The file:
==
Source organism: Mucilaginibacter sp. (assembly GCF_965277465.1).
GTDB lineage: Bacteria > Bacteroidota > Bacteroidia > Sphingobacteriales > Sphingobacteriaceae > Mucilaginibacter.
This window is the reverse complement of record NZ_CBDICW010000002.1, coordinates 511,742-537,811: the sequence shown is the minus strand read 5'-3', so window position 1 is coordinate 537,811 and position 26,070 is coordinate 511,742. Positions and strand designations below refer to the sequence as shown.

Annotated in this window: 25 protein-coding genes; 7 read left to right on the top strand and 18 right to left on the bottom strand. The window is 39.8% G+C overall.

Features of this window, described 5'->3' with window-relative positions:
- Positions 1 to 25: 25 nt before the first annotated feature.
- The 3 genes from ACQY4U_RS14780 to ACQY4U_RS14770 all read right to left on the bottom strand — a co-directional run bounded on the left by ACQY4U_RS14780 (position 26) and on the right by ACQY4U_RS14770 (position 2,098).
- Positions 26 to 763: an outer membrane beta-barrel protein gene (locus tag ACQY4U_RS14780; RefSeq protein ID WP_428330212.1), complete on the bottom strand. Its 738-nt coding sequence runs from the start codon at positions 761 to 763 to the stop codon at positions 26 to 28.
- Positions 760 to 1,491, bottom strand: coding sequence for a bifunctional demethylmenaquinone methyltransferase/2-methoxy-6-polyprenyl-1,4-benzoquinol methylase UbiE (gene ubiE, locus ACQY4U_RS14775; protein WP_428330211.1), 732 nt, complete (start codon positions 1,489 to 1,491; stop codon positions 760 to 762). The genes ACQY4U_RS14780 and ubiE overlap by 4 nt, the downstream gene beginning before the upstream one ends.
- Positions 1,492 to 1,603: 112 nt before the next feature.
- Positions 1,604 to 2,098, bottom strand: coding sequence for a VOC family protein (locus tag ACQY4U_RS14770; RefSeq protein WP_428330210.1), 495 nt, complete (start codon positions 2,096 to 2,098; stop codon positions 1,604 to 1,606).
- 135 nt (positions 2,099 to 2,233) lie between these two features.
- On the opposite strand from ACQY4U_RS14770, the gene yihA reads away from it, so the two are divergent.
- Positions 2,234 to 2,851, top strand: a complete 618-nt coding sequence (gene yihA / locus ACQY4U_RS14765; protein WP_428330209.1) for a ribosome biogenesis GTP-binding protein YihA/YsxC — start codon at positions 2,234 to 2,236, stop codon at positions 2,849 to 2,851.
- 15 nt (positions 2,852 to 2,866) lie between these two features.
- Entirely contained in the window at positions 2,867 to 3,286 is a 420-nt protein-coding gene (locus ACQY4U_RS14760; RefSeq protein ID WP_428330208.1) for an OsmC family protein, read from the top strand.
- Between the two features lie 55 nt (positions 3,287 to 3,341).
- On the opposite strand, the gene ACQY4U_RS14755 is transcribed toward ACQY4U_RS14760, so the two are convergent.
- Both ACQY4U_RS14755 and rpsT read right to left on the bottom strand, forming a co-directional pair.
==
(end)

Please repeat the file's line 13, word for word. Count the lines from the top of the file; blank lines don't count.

- On the opposite strand from ACQY4U_RS14770, the gene yihA reads away from it, so the two are divergent.